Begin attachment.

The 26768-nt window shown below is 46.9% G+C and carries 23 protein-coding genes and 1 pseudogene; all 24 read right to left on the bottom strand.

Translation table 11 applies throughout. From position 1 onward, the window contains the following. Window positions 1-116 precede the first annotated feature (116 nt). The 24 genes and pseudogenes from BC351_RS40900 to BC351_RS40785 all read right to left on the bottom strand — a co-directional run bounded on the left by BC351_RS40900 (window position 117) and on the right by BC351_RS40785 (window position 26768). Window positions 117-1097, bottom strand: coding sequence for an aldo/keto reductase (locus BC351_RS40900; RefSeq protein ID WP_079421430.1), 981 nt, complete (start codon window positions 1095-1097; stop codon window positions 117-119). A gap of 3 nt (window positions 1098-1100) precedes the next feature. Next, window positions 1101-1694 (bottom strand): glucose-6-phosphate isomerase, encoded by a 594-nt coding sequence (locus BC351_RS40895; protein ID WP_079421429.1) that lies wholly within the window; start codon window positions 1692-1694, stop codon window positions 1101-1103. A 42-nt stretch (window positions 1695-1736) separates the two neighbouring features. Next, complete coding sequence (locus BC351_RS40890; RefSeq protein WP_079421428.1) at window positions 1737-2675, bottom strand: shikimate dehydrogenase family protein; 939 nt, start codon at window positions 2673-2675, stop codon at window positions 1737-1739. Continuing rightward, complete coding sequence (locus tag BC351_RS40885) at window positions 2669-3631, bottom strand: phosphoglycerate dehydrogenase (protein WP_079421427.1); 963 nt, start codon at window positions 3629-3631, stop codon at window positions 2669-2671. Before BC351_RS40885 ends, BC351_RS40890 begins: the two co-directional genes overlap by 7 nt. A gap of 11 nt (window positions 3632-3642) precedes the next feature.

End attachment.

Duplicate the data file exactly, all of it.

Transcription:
The 26768-nt window shown below is 46.9% G+C and carries 23 protein-coding genes and 1 pseudogene; all 24 read right to left on the bottom strand.

Translation table 11 applies throughout. From position 1 onward, the window contains the following. Window positions 1-116 precede the first annotated feature (116 nt). The 24 genes and pseudogenes from BC351_RS40900 to BC351_RS40785 all read right to left on the bottom strand — a co-directional run bounded on the left by BC351_RS40900 (window position 117) and on the right by BC351_RS40785 (window position 26768). Window positions 117-1097, bottom strand: coding sequence for an aldo/keto reductase (locus BC351_RS40900; RefSeq protein ID WP_079421430.1), 981 nt, complete (start codon window positions 1095-1097; stop codon window positions 117-119). A gap of 3 nt (window positions 1098-1100) precedes the next feature. Next, window positions 1101-1694 (bottom strand): glucose-6-phosphate isomerase, encoded by a 594-nt coding sequence (locus BC351_RS40895; protein ID WP_079421429.1) that lies wholly within the window; start codon window positions 1692-1694, stop codon window positions 1101-1103. A 42-nt stretch (window positions 1695-1736) separates the two neighbouring features. Next, complete coding sequence (locus BC351_RS40890; RefSeq protein WP_079421428.1) at window positions 1737-2675, bottom strand: shikimate dehydrogenase family protein; 939 nt, start codon at window positions 2673-2675, stop codon at window positions 1737-1739. Continuing rightward, complete coding sequence (locus tag BC351_RS40885) at window positions 2669-3631, bottom strand: phosphoglycerate dehydrogenase (protein WP_079421427.1); 963 nt, start codon at window positions 3629-3631, stop codon at window positions 2669-2671. Before BC351_RS40885 ends, BC351_RS40890 begins: the two co-directional genes overlap by 7 nt. A gap of 11 nt (window positions 3632-3642) precedes the next feature.